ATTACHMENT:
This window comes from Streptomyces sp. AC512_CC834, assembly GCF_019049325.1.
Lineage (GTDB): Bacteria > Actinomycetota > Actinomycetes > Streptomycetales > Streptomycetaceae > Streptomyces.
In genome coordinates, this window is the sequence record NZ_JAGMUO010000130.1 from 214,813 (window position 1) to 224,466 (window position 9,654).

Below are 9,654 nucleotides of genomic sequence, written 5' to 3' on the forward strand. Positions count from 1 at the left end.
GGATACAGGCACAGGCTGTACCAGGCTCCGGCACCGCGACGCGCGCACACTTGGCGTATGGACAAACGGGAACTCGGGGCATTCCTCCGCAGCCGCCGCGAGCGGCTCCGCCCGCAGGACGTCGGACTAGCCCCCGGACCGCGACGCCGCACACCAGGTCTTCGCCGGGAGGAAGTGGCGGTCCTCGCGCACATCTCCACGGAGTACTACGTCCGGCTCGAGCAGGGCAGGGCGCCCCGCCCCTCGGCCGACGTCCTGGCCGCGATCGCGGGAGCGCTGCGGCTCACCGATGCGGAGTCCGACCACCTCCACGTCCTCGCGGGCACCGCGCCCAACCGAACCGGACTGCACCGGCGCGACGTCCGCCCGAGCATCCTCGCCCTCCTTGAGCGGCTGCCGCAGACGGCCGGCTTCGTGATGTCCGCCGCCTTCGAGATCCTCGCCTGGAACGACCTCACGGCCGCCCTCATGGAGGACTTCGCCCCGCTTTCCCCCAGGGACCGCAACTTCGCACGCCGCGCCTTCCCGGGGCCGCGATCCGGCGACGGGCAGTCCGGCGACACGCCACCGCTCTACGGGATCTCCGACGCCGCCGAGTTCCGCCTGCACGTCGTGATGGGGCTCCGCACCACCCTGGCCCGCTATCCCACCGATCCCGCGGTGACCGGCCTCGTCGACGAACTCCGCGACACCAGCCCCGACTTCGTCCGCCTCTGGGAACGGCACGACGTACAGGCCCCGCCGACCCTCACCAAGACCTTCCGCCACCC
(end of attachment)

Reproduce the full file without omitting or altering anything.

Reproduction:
This window comes from Streptomyces sp. AC512_CC834, assembly GCF_019049325.1.
Lineage (GTDB): Bacteria > Actinomycetota > Actinomycetes > Streptomycetales > Streptomycetaceae > Streptomyces.
In genome coordinates, this window is the sequence record NZ_JAGMUO010000130.1 from 214,813 (window position 1) to 224,466 (window position 9,654).

Below are 9,654 nucleotides of genomic sequence, written 5' to 3' on the forward strand. Positions count from 1 at the left end.
GGATACAGGCACAGGCTGTACCAGGCTCCGGCACCGCGACGCGCGCACACTTGGCGTATGGACAAACGGGAACTCGGGGCATTCCTCCGCAGCCGCCGCGAGCGGCTCCGCCCGCAGGACGTCGGACTAGCCCCCGGACCGCGACGCCGCACACCAGGTCTTCGCCGGGAGGAAGTGGCGGTCCTCGCGCACATCTCCACGGAGTACTACGTCCGGCTCGAGCAGGGCAGGGCGCCCCGCCCCTCGGCCGACGTCCTGGCCGCGATCGCGGGAGCGCTGCGGCTCACCGATGCGGAGTCCGACCACCTCCACGTCCTCGCGGGCACCGCGCCCAACCGAACCGGACTGCACCGGCGCGACGTCCGCCCGAGCATCCTCGCCCTCCTTGAGCGGCTGCCGCAGACGGCCGGCTTCGTGATGTCCGCCGCCTTCGAGATCCTCGCCTGGAACGACCTCACGGCCGCCCTCATGGAGGACTTCGCCCCGCTTTCCCCCAGGGACCGCAACTTCGCACGCCGCGCCTTCCCGGGGCCGCGATCCGGCGACGGGCAGTCCGGCGACACGCCACCGCTCTACGGGATCTCCGACGCCGCCGAGTTCCGCCTGCACGTCGTGATGGGGCTCCGCACCACCCTGGCCCGCTATCCCACCGATCCCGCGGTGACCGGCCTCGTCGACGAACTCCGCGACACCAGCCCCGACTTCGTCCGCCTCTGGGAACGGCACGACGTACAGGCCCCGCCGACCCTCACCAAGACCTTCCGCCACCC